Binion's Gambling Hall is at 128 E. Fremont St. (at Casino Center Blvd.). Tax evasion. Ties to mob figures nicknamed “Fat Herbie.” Battles with unions and the Nevada Gaming Commission. IRS raids. The history of Benny Binion's legendary, family-run casino (which opened its doors in 1951 as The Horseshoe) is a Hollywood screenwriter's dream. This is the birthplace of high-limit tables, casino carpeting, comps for low rollers and the World Series of Poker, which got its start here back in 1970. The tournament is no longer held here, but you can still check out framed photos of past champions in and around the Hall of Fame Poker Room.
If by chance the reels don't line up and that $1 million progressive slot jackpot eludes you, head for the rear of the gaming floor, where you can see what a pyramidal stack of 1 million greenbacks actually looks like. You can also pose for a photo with the “Million Dollar Display.” The printed picture is free and usually ready to pick up within 30 minutes—an obvious ploy to keep you in the casino gambling for as long as possible.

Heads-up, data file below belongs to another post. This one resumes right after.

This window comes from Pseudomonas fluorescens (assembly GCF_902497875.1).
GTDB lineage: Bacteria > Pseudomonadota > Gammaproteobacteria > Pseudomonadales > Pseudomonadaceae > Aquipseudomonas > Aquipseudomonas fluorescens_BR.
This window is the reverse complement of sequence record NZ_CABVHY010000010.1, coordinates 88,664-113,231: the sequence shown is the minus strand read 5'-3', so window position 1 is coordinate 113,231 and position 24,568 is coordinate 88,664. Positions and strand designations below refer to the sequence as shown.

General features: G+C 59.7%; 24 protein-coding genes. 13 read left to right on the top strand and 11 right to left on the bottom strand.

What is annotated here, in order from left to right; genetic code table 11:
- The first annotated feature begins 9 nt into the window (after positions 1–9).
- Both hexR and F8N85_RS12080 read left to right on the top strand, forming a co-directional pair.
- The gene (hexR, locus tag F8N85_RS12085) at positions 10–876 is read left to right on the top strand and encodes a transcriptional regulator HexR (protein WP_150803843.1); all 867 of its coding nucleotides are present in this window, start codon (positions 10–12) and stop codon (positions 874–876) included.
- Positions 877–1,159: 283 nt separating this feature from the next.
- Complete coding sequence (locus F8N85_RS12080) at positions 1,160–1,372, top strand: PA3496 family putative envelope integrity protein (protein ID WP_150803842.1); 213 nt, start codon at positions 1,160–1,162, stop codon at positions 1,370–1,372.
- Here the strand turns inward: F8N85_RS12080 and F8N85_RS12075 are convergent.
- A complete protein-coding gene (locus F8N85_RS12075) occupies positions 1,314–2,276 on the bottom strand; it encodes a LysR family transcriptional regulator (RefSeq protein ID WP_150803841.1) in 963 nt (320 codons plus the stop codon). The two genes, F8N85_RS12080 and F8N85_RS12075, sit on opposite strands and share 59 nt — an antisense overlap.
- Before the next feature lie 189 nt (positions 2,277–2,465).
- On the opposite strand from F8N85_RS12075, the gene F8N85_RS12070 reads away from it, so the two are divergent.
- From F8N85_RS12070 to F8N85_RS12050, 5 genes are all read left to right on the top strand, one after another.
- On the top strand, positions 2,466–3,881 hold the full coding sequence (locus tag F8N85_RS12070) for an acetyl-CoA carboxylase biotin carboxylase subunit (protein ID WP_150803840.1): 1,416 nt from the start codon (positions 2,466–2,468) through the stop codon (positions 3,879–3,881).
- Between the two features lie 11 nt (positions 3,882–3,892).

The Binion family no longer owns the property, and in 2009 the hotel rooms were closed for good. Though some areas of the casino have seen minor refurbishment, others are in need of a little TLC. But that doesn't seem to bother the regulars who crowd the front-of-house tables, where sexy dealers in short shorts deal blackjack. For those who miss old-school Las Vegas and would sooner split a pair of tens than step inside CityCenter, Binion's is the place.